The FPGA Lock is a small FPGA IP core that uses the $0.52 Microchip ATSHA204A hardened crypto authentication IC and one FPGA pin to lock down FPGAs and hardware
to stop IP theft and prevent CEM hardware counterfeiting. It can also be used to guarantee hardware integrity in Military/Defence or Medical applications.

When triggered the core reads the ATSHA204a unique ID then generates a random 256 bit ‘challenge’ and sends this to the device. The IC performs an SHA256
hash on the challenge, a 256 bit secret key that has been programmed into it and its unique ID. The result of this hash is then returned to the FPGA Lock core.

The core then internally performs the same SHA256 hash with the challenge, secret key (which it knows) and the device ID.

If the hash result returned from the ATSHA204a matches the values calculated by the core, then an ATSHA204a programmed with the correct secret key is present
and full FPGA functionality is enabled. If not then FPGA functionality is disabled.

Counterfeit protection is provided by providing a CEM with the correct number of pre-programmed devices. Alternatively an FPGA could delay the ‘check’ trigger to allow full
manufacturing test to be performed before functionality is disabled (the internal ‘Enable’ defaults to ‘1’ at power on). When assembled boards are received from the CEM
the on board ATSHA204a devices are programmed (with the Key Write core) to permanently enable full functionality.

The FPGA Lockcore has a small logic footprint (~720 registers) and only uses one FPGA pin for communication with the ATSHA204A. Communication is via a bidirectional
‘open drain’ link to the device that just requires a pull up to VCC IO.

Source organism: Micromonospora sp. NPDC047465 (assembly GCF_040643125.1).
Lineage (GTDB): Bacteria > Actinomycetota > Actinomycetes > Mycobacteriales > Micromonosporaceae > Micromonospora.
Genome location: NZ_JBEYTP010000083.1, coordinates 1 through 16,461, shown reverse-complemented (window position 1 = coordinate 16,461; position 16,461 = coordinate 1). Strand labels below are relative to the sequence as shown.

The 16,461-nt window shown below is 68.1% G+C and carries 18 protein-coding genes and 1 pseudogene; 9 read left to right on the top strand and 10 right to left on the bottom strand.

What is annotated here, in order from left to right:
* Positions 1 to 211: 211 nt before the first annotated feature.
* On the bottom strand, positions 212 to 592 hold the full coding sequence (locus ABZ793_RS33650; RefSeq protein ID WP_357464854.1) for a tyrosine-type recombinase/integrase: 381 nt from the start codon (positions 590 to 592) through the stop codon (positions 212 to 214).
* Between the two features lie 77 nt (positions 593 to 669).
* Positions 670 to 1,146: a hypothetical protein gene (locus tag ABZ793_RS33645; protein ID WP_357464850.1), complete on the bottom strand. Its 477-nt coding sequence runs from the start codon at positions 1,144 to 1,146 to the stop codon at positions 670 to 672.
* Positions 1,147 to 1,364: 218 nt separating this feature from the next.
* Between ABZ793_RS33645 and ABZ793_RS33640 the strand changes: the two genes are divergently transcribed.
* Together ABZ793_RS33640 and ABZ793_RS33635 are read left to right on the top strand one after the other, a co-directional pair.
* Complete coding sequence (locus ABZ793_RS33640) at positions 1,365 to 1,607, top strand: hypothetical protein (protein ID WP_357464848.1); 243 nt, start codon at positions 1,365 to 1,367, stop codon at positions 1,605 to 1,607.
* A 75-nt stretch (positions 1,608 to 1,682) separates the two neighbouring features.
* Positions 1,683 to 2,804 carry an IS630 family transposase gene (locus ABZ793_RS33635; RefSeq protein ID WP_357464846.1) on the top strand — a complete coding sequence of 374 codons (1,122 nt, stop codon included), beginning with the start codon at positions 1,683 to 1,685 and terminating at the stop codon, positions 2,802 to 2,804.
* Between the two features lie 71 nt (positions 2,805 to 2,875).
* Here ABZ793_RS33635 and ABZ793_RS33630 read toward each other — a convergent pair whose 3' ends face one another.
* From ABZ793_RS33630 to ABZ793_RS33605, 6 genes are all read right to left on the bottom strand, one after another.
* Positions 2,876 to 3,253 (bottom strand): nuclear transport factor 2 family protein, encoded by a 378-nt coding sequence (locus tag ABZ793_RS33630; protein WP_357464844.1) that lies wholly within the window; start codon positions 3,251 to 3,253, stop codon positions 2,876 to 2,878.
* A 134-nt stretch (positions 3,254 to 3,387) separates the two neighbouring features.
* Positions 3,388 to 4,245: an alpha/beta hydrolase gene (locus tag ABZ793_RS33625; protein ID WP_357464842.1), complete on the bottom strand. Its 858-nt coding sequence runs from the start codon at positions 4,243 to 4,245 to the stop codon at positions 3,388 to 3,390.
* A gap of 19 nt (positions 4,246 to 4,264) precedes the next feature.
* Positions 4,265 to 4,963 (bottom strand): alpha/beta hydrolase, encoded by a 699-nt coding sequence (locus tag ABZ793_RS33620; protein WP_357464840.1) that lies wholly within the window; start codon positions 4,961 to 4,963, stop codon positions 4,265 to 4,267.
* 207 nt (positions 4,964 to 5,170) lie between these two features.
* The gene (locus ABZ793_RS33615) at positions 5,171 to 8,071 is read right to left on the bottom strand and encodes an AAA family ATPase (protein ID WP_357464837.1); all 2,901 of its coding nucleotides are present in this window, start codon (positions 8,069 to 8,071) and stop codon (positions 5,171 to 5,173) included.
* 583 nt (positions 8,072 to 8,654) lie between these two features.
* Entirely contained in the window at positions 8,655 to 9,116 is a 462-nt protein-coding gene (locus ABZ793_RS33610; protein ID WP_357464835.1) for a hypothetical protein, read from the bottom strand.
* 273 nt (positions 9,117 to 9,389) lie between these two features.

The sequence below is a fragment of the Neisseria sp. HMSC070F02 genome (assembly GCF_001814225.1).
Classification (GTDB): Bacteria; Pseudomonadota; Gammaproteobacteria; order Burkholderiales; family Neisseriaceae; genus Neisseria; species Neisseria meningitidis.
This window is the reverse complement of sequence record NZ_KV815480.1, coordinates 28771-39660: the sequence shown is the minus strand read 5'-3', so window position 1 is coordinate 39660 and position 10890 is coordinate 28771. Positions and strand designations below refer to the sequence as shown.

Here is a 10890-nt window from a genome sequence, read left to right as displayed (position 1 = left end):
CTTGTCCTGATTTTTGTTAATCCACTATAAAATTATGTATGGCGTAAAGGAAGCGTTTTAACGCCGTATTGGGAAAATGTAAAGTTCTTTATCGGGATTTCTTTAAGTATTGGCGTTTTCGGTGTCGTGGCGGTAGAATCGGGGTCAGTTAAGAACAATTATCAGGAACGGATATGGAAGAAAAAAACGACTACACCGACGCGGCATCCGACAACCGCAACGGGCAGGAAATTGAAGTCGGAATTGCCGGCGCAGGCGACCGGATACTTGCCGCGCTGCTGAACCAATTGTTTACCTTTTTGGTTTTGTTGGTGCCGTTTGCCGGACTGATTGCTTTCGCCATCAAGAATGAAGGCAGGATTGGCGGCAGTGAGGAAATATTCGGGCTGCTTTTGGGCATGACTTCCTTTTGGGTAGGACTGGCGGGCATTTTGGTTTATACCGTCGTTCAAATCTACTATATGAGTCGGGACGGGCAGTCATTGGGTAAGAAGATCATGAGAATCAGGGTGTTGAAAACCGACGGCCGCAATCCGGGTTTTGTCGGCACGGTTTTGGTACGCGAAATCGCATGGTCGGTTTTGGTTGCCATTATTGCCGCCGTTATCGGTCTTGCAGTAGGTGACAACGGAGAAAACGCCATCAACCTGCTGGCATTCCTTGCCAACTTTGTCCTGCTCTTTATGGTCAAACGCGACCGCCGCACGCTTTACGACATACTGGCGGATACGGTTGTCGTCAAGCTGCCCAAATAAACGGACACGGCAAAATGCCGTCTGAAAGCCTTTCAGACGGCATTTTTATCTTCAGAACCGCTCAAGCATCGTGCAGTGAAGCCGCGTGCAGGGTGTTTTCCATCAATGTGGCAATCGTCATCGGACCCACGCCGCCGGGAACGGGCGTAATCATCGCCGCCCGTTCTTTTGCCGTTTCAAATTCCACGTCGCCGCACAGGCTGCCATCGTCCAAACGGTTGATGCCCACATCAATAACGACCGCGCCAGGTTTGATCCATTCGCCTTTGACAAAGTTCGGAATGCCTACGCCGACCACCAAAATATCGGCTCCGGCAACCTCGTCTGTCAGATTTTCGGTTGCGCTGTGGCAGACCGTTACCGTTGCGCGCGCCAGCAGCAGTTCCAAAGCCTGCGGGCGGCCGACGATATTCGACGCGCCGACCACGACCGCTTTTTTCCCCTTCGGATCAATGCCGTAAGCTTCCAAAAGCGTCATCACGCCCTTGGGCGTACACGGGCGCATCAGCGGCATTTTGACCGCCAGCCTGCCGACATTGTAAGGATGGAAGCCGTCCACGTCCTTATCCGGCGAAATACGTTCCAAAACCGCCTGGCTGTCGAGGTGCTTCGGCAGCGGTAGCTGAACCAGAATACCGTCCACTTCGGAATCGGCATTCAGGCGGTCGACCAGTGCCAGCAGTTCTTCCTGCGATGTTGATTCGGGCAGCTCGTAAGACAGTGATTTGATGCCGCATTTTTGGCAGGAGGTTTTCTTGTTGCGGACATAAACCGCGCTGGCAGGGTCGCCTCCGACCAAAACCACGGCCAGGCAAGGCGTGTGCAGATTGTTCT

The entire hardware implementation is the SOT23-3 ATSHA204a, a pull up resistor on the interface and capacitor across the ATSHA204a power pins if required.

The Core is provided in clear VHDL so customers have complete functional visibility, a simple VHDL testbench is provided, this illustrates two consecutive HASH tests.


An accompanying Key Writer core is provided separately to allow users to program their custom secret keys into the ATSHA204A device in assembled boards.
An FPGA image with the Key Writer will program the device in a fraction of a second when programmed into the FPGA.

Example designs targeted at the Cyclone10 LP Evaluation Kit and the Digilent ‘ARTY’ Artix 7 evaluation boards are provided.
The cores use generic Intel altsyncram and Xilinx 7 series Blockram macros so should be easily built into almost any Intel FPGA or Xilinx 7 series FPGA.

These example designs include the FPGA Lock and Key Writer cores, this allows a device to be programmed then an FPGA Lock test performed to
verify the key has been programmed correctly.

A short 2 minute video demonstrating the Lock and Key writer functionality can be seen here.

The User Guide contains full implementation details and can be downloaded here.

Please contact us for licensing and pricing details (contact details are in the user guide or Contact page).